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member of the congress, he gave a speech on the floor that sa that the gop health care plan was to let people die early. to try to convert a human tragedy into politics i think is slightly sickening, especially if there is no evidence is there. the other thing i would say is that for a public official to create a situation -- in which some twisted figure can take political discourse and some doubt interpret that as a green light to kill people, i think -- and somehow interpret that as a green light to kill people, i think isbsurd. this like to be bothers me. if the republican had been shot, i would not blame alan grayson or people who are harsh critics of president bush. it is kind of depressing that this has happened. blamingi am not
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anyby but the not that shot her. one other problem that we should talk about is that this nut that shot her got his hands on a glock 19, which should never have been allowed. i think you are dead wrong on this. i am reading the letters of john and abigail adams, wonderful exchanges. it took weeks if not months for abigail to get a letter from massachusetts to philadelphia. today, wh the media we have, you have instant communication. you have a guy like michael savage, w has a violent talk all the time. instantaneously he can say something ugly and it is out there. if i can finish. we have a situation this summer were glenn beck called george soros the most evil threat facing america. then they arrested a glenn beck file were heading to san francisco toake out the leadership of that foundation.
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this is a centrist democrat, gabrielle giffords, this was one of the candidates that sarah palin put up and put crosshairs over their names and districts. that, to somebody that is on hand, means, of crosshairs means take out your gun and go after them. host: sarah palin did express her shock at what happened. this is from the daily news -- it showed that representative giffords was one of the district. politician she thought needed to go. giffords said that when you represent a district that includes the ok corra nothing rprises you in terms of political discourse. guest: i do not disagree that civil discourse is important. i have written things critical
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of glenn beck of michael savage and tea party members, and i am a conservative republican. we wrote a book about politics in the new era, where we talk about the importance as christians in politics. ihink it is a valid. you do not hear liberals -- i have yet to find a liberal who went after alan grayson, and his record is deplorable. and the people who criticize the bush record the problem is when you take this issue of political discourse and it had the right to a killing like this, when it may not be valid. when "the new york times" writes about the political rhetoric and it appears it has nothing to do with it. the implication is that rhetoric sometimes goes too far, somehow the trigger or green
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light for a political assassination is sickening. it is unwarranted. guest: in my lifetime, i have seen too many people i have admired starting with ronald reagan and bobby kennedy and john f. kennedy shot for political motivation to deny there is a connection between violent rhetoric and violent action. it does not always happen. but i come back to the sheriff. he said the rhetoric was so red hot that he was not surprised at this, because they all get death threats. that is what hit has come to. it is imperative on both sides to say cool the jets. guest: it is fine to say that. i have been saying that. other people have said that before. there have been assassinations throughout american history. the one that you cite are like hinckley.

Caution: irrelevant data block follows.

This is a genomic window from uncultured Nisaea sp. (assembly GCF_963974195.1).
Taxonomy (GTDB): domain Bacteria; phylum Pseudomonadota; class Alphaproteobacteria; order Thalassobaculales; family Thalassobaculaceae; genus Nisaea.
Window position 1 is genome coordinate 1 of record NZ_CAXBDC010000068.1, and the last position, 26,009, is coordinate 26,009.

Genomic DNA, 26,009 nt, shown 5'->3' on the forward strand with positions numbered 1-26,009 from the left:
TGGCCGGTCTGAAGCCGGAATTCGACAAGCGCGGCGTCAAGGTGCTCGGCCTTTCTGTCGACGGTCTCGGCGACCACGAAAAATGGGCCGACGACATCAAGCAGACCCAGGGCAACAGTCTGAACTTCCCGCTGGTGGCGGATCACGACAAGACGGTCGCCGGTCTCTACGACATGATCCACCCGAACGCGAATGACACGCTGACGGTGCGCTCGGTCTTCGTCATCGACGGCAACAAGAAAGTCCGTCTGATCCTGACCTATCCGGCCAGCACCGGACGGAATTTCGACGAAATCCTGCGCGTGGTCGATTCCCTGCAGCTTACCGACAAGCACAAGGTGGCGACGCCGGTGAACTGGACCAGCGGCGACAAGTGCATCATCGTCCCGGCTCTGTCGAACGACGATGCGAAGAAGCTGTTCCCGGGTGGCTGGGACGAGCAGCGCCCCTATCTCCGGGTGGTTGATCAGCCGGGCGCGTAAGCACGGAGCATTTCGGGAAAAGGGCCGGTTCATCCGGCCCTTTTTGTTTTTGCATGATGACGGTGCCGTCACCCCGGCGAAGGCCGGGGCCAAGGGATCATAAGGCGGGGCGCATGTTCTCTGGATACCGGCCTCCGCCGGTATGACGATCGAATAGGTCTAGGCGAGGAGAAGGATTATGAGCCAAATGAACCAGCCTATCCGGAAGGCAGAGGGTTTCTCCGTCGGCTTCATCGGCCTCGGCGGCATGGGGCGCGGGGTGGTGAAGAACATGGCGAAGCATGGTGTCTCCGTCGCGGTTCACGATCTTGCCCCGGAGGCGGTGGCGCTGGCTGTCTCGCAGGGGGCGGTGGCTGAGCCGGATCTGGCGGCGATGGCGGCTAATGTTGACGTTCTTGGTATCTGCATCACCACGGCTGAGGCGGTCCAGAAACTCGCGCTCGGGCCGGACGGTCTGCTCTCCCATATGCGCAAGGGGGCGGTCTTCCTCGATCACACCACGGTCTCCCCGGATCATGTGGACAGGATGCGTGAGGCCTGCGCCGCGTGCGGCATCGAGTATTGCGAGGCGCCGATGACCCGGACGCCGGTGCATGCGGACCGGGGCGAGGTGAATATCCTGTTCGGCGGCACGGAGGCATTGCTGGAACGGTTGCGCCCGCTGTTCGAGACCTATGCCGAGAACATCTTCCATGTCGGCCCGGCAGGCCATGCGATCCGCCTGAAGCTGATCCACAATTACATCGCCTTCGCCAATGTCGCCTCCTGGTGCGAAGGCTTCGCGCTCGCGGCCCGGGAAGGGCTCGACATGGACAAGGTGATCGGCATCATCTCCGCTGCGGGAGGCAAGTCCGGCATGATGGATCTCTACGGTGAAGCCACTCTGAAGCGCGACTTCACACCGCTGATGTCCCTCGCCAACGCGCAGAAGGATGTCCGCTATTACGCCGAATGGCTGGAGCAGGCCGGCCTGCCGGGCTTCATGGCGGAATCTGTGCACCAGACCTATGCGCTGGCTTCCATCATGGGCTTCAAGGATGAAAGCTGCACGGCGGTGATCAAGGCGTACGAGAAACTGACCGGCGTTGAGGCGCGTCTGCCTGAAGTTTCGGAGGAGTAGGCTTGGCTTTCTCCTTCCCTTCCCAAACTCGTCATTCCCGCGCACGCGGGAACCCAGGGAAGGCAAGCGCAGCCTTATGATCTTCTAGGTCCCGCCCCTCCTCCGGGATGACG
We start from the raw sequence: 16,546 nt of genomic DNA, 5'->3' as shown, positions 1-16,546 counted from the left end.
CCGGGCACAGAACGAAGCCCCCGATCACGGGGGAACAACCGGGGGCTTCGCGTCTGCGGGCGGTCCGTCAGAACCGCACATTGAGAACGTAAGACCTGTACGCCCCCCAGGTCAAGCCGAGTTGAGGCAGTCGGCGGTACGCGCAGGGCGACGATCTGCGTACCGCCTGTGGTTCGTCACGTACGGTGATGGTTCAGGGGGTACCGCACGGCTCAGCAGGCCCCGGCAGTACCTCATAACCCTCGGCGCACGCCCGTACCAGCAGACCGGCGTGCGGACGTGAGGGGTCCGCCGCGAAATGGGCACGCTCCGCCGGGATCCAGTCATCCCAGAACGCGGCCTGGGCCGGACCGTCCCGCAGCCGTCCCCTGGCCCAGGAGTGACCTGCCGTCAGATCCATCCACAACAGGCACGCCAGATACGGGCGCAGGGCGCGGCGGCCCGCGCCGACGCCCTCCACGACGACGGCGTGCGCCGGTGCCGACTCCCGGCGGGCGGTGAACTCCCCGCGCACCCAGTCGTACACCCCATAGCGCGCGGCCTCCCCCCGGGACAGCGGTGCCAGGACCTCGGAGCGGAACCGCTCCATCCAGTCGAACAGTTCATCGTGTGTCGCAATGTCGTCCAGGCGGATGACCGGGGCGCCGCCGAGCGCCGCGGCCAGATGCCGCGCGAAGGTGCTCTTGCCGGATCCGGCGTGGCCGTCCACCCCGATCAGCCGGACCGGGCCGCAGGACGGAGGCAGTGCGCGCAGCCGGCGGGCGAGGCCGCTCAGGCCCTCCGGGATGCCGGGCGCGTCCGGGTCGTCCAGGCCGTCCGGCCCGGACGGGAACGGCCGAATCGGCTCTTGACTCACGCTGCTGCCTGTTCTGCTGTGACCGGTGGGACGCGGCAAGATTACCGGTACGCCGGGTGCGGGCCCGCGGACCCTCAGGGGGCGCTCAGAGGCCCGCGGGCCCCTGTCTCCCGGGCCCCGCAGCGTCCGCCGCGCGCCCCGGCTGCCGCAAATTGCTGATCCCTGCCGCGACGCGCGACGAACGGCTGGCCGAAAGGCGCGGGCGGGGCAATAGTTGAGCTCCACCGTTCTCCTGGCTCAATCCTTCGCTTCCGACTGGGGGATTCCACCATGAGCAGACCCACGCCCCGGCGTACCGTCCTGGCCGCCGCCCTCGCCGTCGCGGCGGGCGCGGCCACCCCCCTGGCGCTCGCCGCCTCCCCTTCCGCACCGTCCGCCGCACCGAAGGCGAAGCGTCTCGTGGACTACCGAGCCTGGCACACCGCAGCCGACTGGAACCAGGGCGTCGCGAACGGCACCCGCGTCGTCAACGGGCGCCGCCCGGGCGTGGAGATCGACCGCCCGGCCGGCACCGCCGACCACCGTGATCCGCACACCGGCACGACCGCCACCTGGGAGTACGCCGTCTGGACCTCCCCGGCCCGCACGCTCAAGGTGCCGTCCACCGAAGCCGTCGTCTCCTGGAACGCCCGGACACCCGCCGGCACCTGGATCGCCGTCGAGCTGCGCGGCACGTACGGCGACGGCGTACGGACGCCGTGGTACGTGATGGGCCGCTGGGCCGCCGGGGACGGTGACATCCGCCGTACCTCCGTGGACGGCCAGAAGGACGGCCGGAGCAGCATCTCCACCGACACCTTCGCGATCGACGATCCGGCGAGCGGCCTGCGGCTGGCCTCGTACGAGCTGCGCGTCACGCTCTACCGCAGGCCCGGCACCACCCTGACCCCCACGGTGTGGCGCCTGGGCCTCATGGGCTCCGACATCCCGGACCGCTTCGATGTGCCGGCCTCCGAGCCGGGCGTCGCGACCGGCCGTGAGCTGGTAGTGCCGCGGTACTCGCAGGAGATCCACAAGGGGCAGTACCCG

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there is no evidence that public discourse was the thing that drove him. what drives people in overwhelming cases to assassinate political leaders is not discourse. it is a twisted, sick mind. they do not a political discourse to give them the green light to do it. and to try and take that kind of ing and tconvert it is really a way to try and go after pitical opponents. it is such a political view of the world appear. line're a hammer, every is nail. bill clinton was saying that it was rush limbaugh and talk radi guest: denial is not just a river in egypt. i think i'm hearing a lot of denial. . .
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caller: steve, you're doing a great job. i just want to comment that we were talking about legislative activity. we've got two congressmen from georgia on the appropriations committee, jake and tom, my congressman who i think will be president so day. and then we've got tom price on the ways and means and goingry on the armedervices who served with the wonderful lady that was in the tragedy. and my comment to these two fine gentlemen, steve, and to you is here based on what happened in arizona, long before we we decided in our hometown to make the county the friendliest county in the history of the world, and we preach love and we are against any -- i'm a contoiftive, i'm a member of the tea party but i love people. we don't -- i'm conservative.